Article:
written by Kristi and sent December 8th, 2015. As of today Mr. Pettit has not replied.
Dear Steve Pettit,
I’m writing to you because I would like to find out why the University continues to associate with Baptist Pioneer Mission. According to the GRACE report, Baptist Pioneer Mission is protecting a BJU grad and missionary who has confessed to a second-degree sexual crime. This missionary has not yet returned to the US to face the consequences of this crime. I understand that Baptist Pioneer Mission is aware of his confession as are the administrators at BJU. (I found this information at http://dorightbaptistpioneermission.blogspot.com.)
Knowing all of this, I was quite shocked to find out a few weeks ago that Baptist Pioneer Mission was invited to BJU campus to participate in Mission Emphasis Week. It doesn’t make sense why the school would invite this mission board to come and recruit soon-to-be-grads to join a ministry who is covering up for one who has confessed to being a sexual abuser. Is not the cause of Christ subjected to greater harm by covering up abuse and shielding abusers from the law?
It is beyond perplexing to hear that BJU has recently announced that it is no longer affiliated with Woodlands Camp in Georgia. I read that it was due to philosophical differences. (I’m bringing this up as a comparison.) Would you explain how philosophical differences with this Christian camp could have a higher priority than severing ties with Baptist Pioneer Mission? Why haven’t we alumni heard that you are separating yourselves from someone who is clearly doing wrong — not just ethically or philosophically, but legally? According to the laws of our country, this BJU grad who confessed to this crime should come back to the US and face the consequences of his actions. Confessing his crime and saying that he is sorry for it is not enough according to our justice system. Many times, sexual offenders are guilty of multiple crimes with multiple victims. An offender could say he is sorry while continuing to commit sexual crimes overseas, perhaps even emboldened by the fact that the Christian leaders he knows will look the other way. In the mind of an abuser, this looks like a free pass!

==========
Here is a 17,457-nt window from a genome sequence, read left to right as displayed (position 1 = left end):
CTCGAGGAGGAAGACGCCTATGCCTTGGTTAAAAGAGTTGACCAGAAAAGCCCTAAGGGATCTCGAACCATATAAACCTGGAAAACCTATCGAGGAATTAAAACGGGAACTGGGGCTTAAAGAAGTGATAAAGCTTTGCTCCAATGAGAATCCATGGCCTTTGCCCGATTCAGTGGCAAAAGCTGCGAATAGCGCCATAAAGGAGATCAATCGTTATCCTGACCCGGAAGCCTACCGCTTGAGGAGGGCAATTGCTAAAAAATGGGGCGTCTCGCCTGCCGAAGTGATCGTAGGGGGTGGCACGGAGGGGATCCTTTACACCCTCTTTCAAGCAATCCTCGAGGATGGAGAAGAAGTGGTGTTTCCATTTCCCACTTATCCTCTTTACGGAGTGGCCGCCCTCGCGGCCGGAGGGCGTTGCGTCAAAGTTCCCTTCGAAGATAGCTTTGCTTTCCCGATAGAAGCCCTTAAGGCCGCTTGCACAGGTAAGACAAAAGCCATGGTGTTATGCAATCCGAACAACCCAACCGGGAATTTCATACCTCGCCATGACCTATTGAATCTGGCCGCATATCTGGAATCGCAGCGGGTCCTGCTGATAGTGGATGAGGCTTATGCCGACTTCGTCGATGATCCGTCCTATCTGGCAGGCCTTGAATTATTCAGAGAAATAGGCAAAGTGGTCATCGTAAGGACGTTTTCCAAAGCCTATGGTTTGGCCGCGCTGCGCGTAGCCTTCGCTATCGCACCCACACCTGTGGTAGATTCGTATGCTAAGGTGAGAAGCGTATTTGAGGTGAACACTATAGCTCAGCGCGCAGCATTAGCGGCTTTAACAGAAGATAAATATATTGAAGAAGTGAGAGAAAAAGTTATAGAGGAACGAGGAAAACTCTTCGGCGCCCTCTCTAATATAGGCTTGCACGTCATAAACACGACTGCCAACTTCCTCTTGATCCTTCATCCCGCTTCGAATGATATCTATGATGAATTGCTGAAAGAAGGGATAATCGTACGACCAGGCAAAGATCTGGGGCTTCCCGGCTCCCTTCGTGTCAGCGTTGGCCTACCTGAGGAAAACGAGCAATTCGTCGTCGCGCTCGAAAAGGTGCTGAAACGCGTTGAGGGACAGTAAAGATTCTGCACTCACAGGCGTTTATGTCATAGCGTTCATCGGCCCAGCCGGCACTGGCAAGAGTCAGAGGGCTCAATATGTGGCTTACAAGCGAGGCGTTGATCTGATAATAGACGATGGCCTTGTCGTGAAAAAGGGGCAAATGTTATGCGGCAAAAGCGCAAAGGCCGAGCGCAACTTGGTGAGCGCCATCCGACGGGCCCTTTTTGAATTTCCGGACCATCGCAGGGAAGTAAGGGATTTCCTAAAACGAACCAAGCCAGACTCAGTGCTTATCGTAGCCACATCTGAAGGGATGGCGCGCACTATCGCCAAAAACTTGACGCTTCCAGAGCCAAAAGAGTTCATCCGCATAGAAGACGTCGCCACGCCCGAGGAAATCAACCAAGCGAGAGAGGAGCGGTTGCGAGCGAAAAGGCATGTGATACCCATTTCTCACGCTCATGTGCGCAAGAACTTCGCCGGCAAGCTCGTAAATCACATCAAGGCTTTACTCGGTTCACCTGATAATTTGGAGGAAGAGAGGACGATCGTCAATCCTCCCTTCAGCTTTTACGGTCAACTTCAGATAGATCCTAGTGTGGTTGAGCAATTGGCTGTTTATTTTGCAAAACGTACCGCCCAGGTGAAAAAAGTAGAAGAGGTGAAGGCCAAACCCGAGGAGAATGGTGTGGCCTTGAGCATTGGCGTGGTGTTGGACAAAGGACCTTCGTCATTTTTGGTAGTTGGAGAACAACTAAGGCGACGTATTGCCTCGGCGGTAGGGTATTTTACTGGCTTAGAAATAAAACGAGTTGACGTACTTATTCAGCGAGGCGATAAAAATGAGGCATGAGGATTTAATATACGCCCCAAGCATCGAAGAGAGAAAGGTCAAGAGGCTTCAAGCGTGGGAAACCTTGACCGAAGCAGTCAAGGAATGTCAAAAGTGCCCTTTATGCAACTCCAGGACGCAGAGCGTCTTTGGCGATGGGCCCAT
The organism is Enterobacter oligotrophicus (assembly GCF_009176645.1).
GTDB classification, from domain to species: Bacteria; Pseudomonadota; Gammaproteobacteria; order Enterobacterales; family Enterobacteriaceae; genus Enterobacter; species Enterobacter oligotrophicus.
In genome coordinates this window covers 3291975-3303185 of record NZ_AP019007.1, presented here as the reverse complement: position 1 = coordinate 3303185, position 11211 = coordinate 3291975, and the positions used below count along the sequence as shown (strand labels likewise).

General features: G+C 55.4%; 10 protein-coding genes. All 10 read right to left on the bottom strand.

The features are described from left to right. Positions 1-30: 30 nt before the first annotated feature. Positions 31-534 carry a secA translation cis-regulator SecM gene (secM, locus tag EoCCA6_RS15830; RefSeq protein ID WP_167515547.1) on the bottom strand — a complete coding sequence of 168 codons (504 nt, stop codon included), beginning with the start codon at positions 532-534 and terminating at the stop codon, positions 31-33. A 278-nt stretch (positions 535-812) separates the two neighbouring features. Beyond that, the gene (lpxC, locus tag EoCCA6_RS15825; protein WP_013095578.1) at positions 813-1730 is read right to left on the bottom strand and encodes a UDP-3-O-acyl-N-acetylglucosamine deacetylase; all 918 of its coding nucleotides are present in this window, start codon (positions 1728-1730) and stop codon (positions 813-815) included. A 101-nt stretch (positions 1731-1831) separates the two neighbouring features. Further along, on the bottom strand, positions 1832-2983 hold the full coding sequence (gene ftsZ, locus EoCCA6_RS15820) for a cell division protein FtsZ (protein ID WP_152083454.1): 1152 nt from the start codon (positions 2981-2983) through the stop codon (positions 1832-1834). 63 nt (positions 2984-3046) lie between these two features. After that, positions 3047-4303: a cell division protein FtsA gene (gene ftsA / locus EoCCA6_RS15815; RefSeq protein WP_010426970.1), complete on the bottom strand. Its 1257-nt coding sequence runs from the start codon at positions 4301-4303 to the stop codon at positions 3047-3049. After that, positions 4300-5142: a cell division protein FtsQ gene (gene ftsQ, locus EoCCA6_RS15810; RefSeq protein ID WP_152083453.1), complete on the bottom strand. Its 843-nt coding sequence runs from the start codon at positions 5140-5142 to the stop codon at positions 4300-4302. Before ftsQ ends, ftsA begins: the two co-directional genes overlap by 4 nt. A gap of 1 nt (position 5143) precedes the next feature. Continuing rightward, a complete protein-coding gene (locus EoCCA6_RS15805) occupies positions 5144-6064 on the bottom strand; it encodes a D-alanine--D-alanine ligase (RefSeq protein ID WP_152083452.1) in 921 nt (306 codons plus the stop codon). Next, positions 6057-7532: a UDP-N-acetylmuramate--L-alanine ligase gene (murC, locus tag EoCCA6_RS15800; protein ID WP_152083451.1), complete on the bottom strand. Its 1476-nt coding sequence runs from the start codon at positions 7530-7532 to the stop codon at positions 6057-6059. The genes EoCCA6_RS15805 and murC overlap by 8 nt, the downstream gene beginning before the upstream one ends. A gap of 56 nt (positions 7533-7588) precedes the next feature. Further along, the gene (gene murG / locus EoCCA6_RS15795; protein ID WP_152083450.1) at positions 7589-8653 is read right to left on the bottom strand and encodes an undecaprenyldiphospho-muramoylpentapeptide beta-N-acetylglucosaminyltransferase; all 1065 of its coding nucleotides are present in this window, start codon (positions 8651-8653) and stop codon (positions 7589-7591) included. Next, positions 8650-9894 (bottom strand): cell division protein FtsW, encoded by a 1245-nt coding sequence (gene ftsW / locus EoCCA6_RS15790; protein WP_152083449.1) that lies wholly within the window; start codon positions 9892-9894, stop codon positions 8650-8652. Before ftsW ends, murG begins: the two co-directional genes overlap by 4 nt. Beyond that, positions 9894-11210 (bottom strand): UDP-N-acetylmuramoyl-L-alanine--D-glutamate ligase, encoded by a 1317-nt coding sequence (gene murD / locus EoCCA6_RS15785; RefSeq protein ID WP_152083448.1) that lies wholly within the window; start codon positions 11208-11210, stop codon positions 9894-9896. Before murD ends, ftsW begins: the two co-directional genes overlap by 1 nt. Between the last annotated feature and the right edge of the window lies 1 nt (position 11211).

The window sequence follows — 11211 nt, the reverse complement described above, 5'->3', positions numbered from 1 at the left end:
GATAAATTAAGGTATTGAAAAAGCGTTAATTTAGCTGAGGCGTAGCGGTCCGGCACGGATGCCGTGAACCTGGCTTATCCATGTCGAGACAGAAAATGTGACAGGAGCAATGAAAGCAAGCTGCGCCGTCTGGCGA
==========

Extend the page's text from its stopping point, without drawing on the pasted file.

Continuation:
In the eyes of your alumni, it looks like you aren’t taking the crime of sexual abuse seriously. And what about the heart of Christ for those who have been sinned against and oppressed? I believe He is indignant at those who are not obeying the law; I believe He is grieving with the victim because this crime against her has not been addressed as it should be. Indeed, it has been repeatedly ignored by Christian leaders both at BPM and BJU by proxy. Please, do right!
I would also like to add that parents of current students should be alarmed about your continued association with BPM. You have their trust! It would be reasonable for them to expect that you have thoroughly vetted these mission boards before welcoming them to the campus and giving them access to their young people. But by inviting BPM to the campus, you are putting their young people at risk — the risk of eventually coming in contact with or working alongside this unapprehended confessed perpetrator of abuse. By inviting BPM to the campus with full awareness of this situation, you are unwittingly saying to parents with your actions that you aren’t taking their trust in you seriously enough.
I am asking you point blank to please cut your ties to Baptist Pioneer Mission. Such an action may have the result of persuading them to do what they should have done years ago. It’s not too late to correct this great wrong, and I implore you to do so. Such a correction would be welcomed by many. If the University takes this step in the direction of justice, it will be a sign that change at BJU is more than rhetoric.
I look forward to hearing your reply at your earliest convenience.
With great concern & prayer,
Co-admin at BJUGrace